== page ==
Wave Turbulence

Waves are everywhere. They are seen at all scales, from quantum to cosmological, and in many natural and astrophysical contexts. While they are produced by a vast variety of physical forces, they have a common core of mathematical descriptions. They often occur in random ensembles such as on a sea surface stirred by a recent storm. The Wave Turbulence description addresses the long time, chaotic behaviours of a sea of weakly coupled dispersive wavetrains in the presence of sources and sinks. The subject is remarkably rich. It has a wealth of applications from oceans to atmospheres, from the solar wind to semiconductor lasers. It provides a most tractable example of a non-equilibrium statistical system. It has undergone a recent resurgence driven by its enormous applications potential, its role as a natural paradigm for non-equilibrium systems and by some new discoveries connected with intermittency and the random occurrence of coherent events.
Our scientific ambition is to break through the traditional paradigm of the existing theory by addressing new fundamental problems motivated by important environmental applications. This will provide stimulus and training to the PhD students and postdocs by exposing them to the exciting developments at the cutting edge of discovery. The trainees will acquire highly transferable skills (mathematical modelling, scientific computing). The applications include wind-wave modelling, wave weather forecasting, slick dispersion by waves and the sea spray formation. This project is a natural continuation of the past and ongoing activities at Warwick Maths in collaboration with Vladimir Zakharov (Landau Institute and Arizona), Alan Newell (Arizona), Colm Connaughton (ENS, Paris), Yuri Lvov (RPI, USA), Laura Biven (Max Plank Institute).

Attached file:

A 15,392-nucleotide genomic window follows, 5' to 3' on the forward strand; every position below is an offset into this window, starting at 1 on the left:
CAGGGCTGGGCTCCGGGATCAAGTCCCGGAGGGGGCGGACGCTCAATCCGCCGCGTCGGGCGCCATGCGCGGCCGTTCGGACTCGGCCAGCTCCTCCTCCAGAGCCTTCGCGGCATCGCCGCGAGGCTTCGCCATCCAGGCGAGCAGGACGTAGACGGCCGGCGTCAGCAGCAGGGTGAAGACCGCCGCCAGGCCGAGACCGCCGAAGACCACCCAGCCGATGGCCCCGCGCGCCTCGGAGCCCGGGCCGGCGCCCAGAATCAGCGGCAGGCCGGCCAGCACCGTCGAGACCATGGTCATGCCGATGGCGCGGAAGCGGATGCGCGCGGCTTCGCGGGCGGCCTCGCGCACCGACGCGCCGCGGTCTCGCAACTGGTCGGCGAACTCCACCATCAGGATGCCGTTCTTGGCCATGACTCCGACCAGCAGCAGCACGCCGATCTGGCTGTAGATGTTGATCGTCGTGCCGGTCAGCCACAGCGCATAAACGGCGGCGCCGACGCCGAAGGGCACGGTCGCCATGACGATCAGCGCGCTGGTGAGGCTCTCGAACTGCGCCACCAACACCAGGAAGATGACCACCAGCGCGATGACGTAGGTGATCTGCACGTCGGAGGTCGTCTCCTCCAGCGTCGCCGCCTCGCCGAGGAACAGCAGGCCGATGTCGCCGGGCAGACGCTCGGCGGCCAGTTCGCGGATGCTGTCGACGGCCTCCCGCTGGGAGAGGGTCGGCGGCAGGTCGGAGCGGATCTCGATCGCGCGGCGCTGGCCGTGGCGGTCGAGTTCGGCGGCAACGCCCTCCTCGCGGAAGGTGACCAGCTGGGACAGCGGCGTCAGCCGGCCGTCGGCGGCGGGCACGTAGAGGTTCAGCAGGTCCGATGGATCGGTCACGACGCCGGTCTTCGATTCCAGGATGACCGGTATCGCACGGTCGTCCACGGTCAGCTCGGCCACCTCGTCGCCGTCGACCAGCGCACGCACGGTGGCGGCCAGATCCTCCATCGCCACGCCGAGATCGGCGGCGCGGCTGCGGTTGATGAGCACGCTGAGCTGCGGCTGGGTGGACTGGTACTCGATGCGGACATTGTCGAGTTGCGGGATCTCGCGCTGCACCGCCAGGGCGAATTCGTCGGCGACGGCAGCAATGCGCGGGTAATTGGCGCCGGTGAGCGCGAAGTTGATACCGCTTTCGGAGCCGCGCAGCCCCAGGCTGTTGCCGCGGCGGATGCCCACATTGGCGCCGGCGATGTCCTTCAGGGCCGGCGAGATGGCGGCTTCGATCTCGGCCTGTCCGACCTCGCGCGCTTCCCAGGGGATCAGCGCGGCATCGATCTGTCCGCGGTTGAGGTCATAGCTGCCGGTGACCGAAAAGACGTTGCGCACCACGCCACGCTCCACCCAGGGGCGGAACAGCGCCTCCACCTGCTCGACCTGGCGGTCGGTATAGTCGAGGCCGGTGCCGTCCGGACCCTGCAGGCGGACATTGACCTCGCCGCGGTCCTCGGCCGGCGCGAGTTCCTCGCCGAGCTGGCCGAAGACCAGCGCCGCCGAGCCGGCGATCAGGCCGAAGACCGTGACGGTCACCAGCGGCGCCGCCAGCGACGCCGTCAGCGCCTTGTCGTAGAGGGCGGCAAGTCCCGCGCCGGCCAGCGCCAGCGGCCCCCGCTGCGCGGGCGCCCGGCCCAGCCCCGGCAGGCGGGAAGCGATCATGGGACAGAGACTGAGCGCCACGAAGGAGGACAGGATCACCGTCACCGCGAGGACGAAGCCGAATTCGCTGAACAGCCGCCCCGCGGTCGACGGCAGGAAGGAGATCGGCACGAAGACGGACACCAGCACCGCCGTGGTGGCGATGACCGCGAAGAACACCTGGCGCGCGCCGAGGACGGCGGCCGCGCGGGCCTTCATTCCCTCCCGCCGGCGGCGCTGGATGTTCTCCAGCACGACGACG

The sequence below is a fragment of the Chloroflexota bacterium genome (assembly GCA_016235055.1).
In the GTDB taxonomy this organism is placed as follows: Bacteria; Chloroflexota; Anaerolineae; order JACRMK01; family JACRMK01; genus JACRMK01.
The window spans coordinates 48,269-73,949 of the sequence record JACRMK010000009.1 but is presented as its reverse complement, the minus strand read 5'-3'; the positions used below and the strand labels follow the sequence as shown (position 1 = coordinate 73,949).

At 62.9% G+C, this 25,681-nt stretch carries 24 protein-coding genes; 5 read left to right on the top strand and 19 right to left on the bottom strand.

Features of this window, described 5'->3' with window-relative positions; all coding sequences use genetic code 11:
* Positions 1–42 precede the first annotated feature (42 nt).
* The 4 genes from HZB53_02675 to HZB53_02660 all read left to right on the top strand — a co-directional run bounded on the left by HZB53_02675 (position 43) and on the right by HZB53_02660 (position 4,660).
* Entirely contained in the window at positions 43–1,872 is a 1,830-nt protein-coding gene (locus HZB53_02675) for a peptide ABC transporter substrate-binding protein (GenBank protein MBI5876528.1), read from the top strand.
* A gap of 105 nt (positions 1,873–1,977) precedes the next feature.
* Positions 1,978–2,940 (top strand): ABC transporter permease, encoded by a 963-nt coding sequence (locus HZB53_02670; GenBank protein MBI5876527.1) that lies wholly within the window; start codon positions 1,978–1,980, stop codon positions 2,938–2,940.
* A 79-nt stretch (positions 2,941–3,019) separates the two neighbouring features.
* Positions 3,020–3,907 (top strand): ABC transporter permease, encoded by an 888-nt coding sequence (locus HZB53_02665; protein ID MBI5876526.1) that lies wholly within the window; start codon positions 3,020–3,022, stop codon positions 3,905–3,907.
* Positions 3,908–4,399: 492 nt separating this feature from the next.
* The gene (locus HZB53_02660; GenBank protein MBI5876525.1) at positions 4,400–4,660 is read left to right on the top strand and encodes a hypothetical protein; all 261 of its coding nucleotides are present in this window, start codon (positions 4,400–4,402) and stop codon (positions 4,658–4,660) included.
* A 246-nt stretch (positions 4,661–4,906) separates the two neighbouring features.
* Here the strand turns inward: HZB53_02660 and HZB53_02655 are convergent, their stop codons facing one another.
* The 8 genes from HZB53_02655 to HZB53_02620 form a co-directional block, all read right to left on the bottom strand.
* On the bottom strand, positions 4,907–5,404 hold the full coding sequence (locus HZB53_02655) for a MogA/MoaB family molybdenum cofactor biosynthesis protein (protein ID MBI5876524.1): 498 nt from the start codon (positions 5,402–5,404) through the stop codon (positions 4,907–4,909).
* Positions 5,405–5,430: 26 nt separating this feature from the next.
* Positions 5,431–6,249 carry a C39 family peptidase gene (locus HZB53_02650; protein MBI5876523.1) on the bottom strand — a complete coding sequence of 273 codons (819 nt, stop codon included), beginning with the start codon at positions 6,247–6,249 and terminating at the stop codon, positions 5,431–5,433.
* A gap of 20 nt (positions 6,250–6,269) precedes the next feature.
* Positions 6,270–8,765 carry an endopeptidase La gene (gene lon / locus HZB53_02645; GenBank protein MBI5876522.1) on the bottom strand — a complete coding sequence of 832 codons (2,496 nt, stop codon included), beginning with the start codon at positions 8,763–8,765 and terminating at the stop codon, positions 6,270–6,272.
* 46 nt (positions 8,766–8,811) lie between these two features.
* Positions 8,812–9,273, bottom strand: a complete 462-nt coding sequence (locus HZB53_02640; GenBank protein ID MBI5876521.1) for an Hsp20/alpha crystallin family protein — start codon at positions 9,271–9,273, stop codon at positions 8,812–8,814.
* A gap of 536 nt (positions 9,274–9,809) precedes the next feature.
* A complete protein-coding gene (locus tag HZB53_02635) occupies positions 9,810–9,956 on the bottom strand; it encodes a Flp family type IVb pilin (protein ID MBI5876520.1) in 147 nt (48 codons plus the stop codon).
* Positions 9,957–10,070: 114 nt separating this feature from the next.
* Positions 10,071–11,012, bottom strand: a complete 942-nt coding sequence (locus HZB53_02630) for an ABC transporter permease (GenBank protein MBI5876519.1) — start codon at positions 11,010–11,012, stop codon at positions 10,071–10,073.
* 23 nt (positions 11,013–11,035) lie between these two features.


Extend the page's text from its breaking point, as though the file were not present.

Astrophysical Turbulence

Interstellar scintillation (ISS) is defined as the fluctuations in amplitude and phase of radio waves emitted by objects like pulsars. Origin of ISS is found in the scattering of radio waves by electron density fluctuations in the ionized interstellar medium whose power law spectrum extends from scales of the order of 1.e9m to the scale of the interstellar clouds itself (1.e17m). It is often assumed that the origin of the power law spectrum is due to turbulence but up to now there is no theory of interstellar turbulence. The ubiquitous presence of an interstellar magnetic field and its important dynamical role suggest that such a theory could be based on MHD equations. On the other hand, the anisotropic scattering of radio waves suggests that the electron density fluctuations are preferentially perpendicular to the mean magnetic field and therefore that a theory of interstellar turbulence could be built rigorously in the framework of wave turbulence.
Basically the essence of wave turbulence is the statistical study of large ensembles of weakly interacting waves, like Alfven waves for incompressible MHD, via a systematic asymptotic expansion in powers of small nonlinearity. This approach leads to the derivation of ``kinetic equations'' for quantities like the wave energy whose exact stationary solutions in power laws can be obtained. In the case of Alfven waves, and for three-wave processes, a k^(-2) energy spectrum has been found revealing therefore a fundamental difference with strong MHD turbulence. Another direction in the study of Astrophysical Turbulence at Warwick has to do with the turbulent Magnetic Dynamo, - a mechanism which is though to have led to the Galactic magnetic fields. This project is based on the past and ongoing activity at Warwick Maths in collaboration with Sebastien Galtier (IAS, France), Annick Pouquet (NCAR, USA) and Alan Newell (Arizona), Gregory Falkovich (Weizmann, Izrael).